4 Considerations for a Bug Bounty Program
August 24, 2015
By George Japak, Managing Director, ICSA Labs

I recently read some of the articles about bug bounties and their relative virtues. Some of the comments were thought provoking, controversial and entertaining as they are a departure from comments that are trying to make a marketing statement rather than an avenue for expressing their true feelings on the subject.

As the Managing Director for ICSA Labs, where we have been providing product testing and certification services for more than twenty five years, I thought: “Hey, why not give my two cents on the issue since I have been managing ICSA Labs for the majority of these years.”

Without a doubt, there will always be bugs in software – either commercial or open source – with appliances, devices, etc. and the main issue isn’t whether there are bugs or not but rather the degree of bugs.  The amount of bugs (and the timeliness to quickly fix them) in a company’s hardware or software is what differentiates companies that have good system development life cycle (SDLC) and quality assurance (QA) programs from those that do not.

How a vendor supports its products through the development process and its entire lifecycle is just as important as the functionality and benefits you are buying.  A company’s commitment to having a strong SDLC and QA program is a key ingredient to a successful and long-term relationship with your vendor/partner.

Using testing and certification by a credible, third party organization such as ICSA Labs is one method to give you confidence and assurance that a solution will work as intended.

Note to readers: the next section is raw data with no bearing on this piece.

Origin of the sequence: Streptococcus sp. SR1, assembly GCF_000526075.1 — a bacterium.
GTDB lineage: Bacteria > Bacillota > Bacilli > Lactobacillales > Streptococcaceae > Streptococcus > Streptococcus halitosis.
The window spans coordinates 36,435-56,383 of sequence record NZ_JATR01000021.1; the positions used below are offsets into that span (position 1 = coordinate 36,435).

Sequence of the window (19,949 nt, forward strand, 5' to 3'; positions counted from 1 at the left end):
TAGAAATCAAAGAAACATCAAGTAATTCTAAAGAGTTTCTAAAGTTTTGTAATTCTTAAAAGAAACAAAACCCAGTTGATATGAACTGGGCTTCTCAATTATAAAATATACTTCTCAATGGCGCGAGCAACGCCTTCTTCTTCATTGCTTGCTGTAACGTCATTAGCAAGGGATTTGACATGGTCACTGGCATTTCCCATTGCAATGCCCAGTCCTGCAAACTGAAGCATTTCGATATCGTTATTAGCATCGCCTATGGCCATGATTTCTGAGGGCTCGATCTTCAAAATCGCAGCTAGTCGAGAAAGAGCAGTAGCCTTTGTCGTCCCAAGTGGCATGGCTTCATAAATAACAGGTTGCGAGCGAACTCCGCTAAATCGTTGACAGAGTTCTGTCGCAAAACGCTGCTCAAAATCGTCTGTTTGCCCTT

Another approach gaining favor with some software and platform providers, as well as entities that offer customer-facing portals and interfaces, are bug bounty programs, where individuals (mainly outside the organization) can receive recognition and compensation by the company for reporting bugs.

Here are four considerations you may want to contemplate in implementing a bug bounty program:

  1. Have your house in order and do not rely on a bug bounty program to be a substitute or something to augment what you should already be doing.
  2. Be ready to respond and react appropriately if a bug is discovered.
  3. Be careful of what you ask for, or, at least, know what you are asking for as these types of programs can deliver unexpected results.
  4. Be specific and direct as to how, what, when, where and why you will compensate bug bounty hunters.

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